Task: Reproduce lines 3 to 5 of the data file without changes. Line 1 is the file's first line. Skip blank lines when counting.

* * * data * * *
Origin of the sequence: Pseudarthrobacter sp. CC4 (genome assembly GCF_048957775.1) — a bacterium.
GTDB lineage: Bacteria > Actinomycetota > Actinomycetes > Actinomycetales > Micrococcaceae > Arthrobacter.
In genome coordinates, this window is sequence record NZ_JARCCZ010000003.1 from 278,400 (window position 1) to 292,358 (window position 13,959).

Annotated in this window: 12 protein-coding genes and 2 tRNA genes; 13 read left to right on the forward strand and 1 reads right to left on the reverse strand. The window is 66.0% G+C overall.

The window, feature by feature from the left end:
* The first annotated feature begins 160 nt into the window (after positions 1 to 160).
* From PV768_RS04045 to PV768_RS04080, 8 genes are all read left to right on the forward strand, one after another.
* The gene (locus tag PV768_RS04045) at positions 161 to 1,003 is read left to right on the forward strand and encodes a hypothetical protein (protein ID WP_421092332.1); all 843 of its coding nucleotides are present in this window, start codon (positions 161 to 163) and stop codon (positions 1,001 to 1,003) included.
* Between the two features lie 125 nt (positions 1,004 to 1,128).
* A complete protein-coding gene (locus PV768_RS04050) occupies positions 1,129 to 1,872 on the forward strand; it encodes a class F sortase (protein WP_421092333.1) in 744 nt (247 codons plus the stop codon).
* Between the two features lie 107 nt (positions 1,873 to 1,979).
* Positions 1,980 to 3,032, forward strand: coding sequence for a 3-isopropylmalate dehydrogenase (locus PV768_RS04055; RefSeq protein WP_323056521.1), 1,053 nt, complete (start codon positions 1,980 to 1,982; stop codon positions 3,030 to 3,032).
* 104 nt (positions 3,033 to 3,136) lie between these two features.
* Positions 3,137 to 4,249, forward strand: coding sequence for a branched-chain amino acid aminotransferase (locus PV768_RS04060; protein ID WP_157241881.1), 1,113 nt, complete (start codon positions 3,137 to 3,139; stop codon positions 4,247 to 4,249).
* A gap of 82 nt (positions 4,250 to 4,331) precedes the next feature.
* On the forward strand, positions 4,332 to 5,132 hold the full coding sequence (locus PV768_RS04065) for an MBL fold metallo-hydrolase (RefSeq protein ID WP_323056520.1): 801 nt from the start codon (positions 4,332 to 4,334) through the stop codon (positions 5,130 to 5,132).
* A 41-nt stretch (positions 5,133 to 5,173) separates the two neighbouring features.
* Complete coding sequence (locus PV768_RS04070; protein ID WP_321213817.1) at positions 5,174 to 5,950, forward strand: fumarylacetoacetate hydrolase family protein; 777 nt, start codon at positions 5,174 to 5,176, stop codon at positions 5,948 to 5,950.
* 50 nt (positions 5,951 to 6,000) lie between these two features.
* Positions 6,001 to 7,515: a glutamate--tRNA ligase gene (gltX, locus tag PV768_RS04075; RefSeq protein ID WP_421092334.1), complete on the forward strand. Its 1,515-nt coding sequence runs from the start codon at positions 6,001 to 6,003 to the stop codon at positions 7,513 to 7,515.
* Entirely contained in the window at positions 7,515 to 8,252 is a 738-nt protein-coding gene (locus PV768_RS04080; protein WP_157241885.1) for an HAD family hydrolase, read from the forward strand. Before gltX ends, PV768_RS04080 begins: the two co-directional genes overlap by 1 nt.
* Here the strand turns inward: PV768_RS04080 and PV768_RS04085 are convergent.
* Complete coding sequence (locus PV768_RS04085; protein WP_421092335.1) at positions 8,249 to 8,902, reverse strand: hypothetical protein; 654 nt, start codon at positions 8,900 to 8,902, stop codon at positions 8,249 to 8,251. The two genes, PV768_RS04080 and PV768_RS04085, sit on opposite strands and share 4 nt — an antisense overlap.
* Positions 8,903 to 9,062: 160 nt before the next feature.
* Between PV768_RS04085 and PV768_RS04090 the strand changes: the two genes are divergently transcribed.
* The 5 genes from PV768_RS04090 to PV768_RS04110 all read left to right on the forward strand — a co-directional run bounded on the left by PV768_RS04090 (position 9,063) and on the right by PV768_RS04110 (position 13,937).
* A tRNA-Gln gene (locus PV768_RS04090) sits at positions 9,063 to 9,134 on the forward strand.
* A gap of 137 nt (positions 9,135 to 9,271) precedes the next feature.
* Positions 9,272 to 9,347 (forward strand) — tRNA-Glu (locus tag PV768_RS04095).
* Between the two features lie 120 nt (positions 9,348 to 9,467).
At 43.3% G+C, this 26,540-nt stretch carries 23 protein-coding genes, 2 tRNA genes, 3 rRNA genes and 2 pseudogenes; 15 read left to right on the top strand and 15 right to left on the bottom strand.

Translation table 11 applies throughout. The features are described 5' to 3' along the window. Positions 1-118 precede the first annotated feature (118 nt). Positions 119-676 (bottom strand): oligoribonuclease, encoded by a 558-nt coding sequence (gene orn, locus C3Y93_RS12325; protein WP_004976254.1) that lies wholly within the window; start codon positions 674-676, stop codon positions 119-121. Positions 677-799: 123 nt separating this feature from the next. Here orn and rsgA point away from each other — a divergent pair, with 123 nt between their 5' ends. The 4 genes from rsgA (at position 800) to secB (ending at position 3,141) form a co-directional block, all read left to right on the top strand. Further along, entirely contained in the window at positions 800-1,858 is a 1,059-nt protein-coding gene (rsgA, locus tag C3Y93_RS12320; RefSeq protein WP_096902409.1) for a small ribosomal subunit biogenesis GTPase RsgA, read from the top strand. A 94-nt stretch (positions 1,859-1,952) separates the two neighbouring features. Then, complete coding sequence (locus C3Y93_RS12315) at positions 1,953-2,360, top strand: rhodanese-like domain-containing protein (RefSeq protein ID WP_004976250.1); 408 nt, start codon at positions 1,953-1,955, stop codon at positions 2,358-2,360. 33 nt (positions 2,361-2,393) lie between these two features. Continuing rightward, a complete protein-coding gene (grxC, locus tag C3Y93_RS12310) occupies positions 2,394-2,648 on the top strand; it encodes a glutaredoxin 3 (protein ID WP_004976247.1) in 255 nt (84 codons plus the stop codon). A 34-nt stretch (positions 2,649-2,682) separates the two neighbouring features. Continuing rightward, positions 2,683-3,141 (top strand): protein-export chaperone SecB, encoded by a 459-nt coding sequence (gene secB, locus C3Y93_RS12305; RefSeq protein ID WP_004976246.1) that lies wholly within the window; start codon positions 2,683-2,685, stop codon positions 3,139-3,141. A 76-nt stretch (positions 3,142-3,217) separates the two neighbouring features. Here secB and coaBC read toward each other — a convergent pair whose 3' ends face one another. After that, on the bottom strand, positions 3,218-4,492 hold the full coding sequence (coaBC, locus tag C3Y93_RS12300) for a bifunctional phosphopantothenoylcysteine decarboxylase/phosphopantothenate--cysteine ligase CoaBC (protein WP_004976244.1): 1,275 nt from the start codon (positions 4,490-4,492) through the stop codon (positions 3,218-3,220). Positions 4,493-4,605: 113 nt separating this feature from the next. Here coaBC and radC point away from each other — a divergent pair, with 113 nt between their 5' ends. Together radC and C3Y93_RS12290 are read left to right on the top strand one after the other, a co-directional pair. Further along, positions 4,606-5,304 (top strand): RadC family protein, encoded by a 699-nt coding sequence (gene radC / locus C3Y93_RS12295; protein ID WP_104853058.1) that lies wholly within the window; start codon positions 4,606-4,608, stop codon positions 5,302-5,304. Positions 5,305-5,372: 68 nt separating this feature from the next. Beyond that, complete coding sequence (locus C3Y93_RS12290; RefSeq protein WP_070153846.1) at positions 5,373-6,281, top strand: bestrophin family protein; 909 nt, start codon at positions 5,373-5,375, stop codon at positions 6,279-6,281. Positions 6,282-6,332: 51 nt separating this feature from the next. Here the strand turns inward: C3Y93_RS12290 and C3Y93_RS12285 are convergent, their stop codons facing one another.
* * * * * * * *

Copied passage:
In genome coordinates, this window is sequence record NZ_JARCCZ010000003.1 from 278,400 (window position 1) to 292,358 (window position 13,959).

Annotated in this window: 12 protein-coding genes and 2 tRNA genes; 13 read left to right on the forward strand and 1 reads right to left on the reverse strand. The window is 66.0% G+C overall.

The window, feature by feature from the left end: